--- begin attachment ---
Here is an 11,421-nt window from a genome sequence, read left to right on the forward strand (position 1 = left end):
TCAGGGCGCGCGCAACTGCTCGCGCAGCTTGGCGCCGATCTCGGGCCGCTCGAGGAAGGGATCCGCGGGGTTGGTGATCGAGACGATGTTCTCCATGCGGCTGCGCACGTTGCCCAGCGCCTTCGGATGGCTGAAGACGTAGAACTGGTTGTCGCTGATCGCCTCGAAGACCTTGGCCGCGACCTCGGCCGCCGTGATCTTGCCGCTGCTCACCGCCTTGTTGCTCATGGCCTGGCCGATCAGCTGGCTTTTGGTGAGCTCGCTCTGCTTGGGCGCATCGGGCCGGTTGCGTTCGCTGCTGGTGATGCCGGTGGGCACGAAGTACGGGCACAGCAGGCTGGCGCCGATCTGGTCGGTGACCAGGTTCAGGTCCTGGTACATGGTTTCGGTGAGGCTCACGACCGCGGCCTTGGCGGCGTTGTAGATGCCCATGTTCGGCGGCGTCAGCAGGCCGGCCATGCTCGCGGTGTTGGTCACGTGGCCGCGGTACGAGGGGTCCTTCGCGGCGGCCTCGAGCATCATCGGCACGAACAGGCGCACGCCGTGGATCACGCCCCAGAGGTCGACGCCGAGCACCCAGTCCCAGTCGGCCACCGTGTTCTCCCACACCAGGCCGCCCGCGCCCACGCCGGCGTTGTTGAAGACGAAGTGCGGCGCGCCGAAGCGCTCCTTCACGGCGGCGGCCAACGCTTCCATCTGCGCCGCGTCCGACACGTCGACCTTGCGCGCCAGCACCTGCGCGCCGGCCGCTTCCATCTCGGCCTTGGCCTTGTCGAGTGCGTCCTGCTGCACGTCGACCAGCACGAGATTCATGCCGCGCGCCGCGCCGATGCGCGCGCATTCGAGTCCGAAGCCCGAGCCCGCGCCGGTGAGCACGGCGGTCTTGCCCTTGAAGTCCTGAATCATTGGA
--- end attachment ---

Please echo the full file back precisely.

Here is an 11,421-nt window from a genome sequence, read left to right on the forward strand (position 1 = left end):
TCAGGGCGCGCGCAACTGCTCGCGCAGCTTGGCGCCGATCTCGGGCCGCTCGAGGAAGGGATCCGCGGGGTTGGTGATCGAGACGATGTTCTCCATGCGGCTGCGCACGTTGCCCAGCGCCTTCGGATGGCTGAAGACGTAGAACTGGTTGTCGCTGATCGCCTCGAAGACCTTGGCCGCGACCTCGGCCGCCGTGATCTTGCCGCTGCTCACCGCCTTGTTGCTCATGGCCTGGCCGATCAGCTGGCTTTTGGTGAGCTCGCTCTGCTTGGGCGCATCGGGCCGGTTGCGTTCGCTGCTGGTGATGCCGGTGGGCACGAAGTACGGGCACAGCAGGCTGGCGCCGATCTGGTCGGTGACCAGGTTCAGGTCCTGGTACATGGTTTCGGTGAGGCTCACGACCGCGGCCTTGGCGGCGTTGTAGATGCCCATGTTCGGCGGCGTCAGCAGGCCGGCCATGCTCGCGGTGTTGGTCACGTGGCCGCGGTACGAGGGGTCCTTCGCGGCGGCCTCGAGCATCATCGGCACGAACAGGCGCACGCCGTGGATCACGCCCCAGAGGTCGACGCCGAGCACCCAGTCCCAGTCGGCCACCGTGTTCTCCCACACCAGGCCGCCCGCGCCCACGCCGGCGTTGTTGAAGACGAAGTGCGGCGCGCCGAAGCGCTCCTTCACGGCGGCGGCCAACGCTTCCATCTGCGCCGCGTCCGACACGTCGACCTTGCGCGCCAGCACCTGCGCGCCGGCCGCTTCCATCTCGGCCTTGGCCTTGTCGAGTGCGTCCTGCTGCACGTCGACCAGCACGAGATTCATGCCGCGCGCCGCGCCGATGCGCGCGCATTCGAGTCCGAAGCCCGAGCCCGCGCCGGTGAGCACGGCGGTCTTGCCCTTGAAGTCCTGAATCATTGGA